I recently finished my first book of 2022. The title was, Shula: The Coach of the NFL’s Greatest Generation By Mark Ribowsky. I will share five takeaways from this book that I believe are helpful in educating our mindset and habits for growth.
Takeaway #1: I am not a fan of audiobooks
Let’s be clear about one thing, LISTENING to an audiobook is not READING. Can you add any audiobooks that you have consumed to your yearly “reading” list to make yourself feel better? If a weight lifter uses performance-enhancing drugs, their retort is that they still have to put in the work. Is listening doing the work?
Whether a bodybuilder is natural or modified, they still have to do the work of actually lifting the weight. So, is turning the page what separates reading from listening as a qualitative endeavor?
One of the best books I have read on organizational framework, Organizational Physics by Lex Sisney, was a title I listened to before I read it. The audiobook gave me a great overview and then reading the book helped me to better grasp and dive into the concepts. In this way, I have found that audiobooks are a good method for me to sift through the piles of books that I would like to read and supplement my reading.
*If you would like to hear more from Lex, you can watch or listen to him on episode 42 of my podcast.
Takeaway #2: Learning team leadership from coaches
As I share in my latest book, several years ago I picked up my first coach's biography and have been hooked since. Winning teams require individuals to understand, as Phil Jackson, former coach of Michael Jordan, Scottie Pippen, Kobe Bryant, and Shaquille O'Neal, says, “Good teams become great ones when the members trust each other enough to surrender the Me for the We.” (emphasis added)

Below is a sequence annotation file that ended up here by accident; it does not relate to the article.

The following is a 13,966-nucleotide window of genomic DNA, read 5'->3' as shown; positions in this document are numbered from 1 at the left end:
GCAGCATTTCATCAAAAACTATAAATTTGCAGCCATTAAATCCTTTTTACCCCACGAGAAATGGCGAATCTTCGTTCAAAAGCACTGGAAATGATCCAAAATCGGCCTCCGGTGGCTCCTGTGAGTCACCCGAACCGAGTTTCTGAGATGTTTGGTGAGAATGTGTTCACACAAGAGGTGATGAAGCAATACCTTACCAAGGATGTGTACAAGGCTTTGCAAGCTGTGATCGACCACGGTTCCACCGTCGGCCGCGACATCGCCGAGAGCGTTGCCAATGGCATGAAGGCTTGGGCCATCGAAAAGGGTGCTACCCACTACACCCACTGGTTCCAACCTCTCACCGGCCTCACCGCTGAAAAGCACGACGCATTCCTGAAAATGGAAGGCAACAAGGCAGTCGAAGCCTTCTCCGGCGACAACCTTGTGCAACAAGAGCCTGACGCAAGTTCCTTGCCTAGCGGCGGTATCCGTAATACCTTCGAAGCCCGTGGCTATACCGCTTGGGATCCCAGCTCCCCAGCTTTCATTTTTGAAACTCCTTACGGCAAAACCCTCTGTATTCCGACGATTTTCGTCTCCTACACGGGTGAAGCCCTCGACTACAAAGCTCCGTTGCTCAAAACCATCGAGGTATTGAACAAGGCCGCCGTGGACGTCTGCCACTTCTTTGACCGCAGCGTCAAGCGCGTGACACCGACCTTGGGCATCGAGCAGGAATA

So, how then does a coach, and their coaching staff, work to get these well-paid individuals to buy into the idea that if they work as a team they will go further than they ever could as solo acts?
If I could extract nuggets here and there, perhaps I could apply these principles to my own development as a person in a position of leadership trying to influence my team towards doing it right, doing it efficiently, and doing it excellently.
Don Shula coached the perfect season in 1972, putting a cherry on top with a Super Bowl win over the Washington Redskins. This is a feat that has only been contested once in the last five decades by Bill Bellicheck and Tom Brady in 2007. That perfect regular season New England Patriots team lost to “The Helmet Catch” of the almost sacked Eli Manning and the fatefully assisted grasp of David Tyree.
This and a few other of Shula’s accomplishments inspired me to read about this celebrated coach:
Shula describes coaching as, “I think what coaching is all about, is taking players and analyzing there ability, put them in a position where they can excel within the framework of the team winning.” Before you can help your players to find their fit, you must first clarify the framework so that you can build consistency and establish accountability among the team members.
Takeaway #3: No matter how successful you are, there is always a BUT…
When Rex Ryan was celebrated as the new coach of the New York Jets, I remember seeing a press conference in which he prophetically said (to the effect of), “The same things they love you for today, will be the things they hate you for tomorrow.” While Don Shula may be the most accomplished and longest-tenured football coach in NFL history, no matter how successful you are there is always a, “Yeah, but…”
My home team, the Seattle Seahawks, is going through their own turmoil of their first losing season in a decade (2011), there is plenty of scuttlebutt over whether the team should fire their winningest head coach, Pete Carroll. So, this idea of whether a coach has lived out their time of usefulness or if a new system needs to be brought in is of particular note. Shula went to the Super Bowl six times, but he only won the big game two times.
Yet, he also only had two losing seasons in his 33 years of coaching two professional football teams. So, why couldn’t he win the big one [more than twice]? Why did his teams make the playoffs but struggle to win these big games? Did the game pass him up, did he waiver in his values, or were there other factors? I came across this quote, which I think applies to all persons in a position of leadership,
"I've been accused of being a conservative, 'grind'em-out' kind of coach, because that was the style of my teams in 1972-73, but I point out that when I was at Baltimore, and Johnny Unitas was my quarterback, we used to have a wide-open, explosive passing attack," Shula said in 1985. "And when I came down to Miami, I didn't try to jam the Unitas style down the throat of Bob Griese, who was a different kind of quarterback, nor did I try to force the Griese style on Marino when he came along."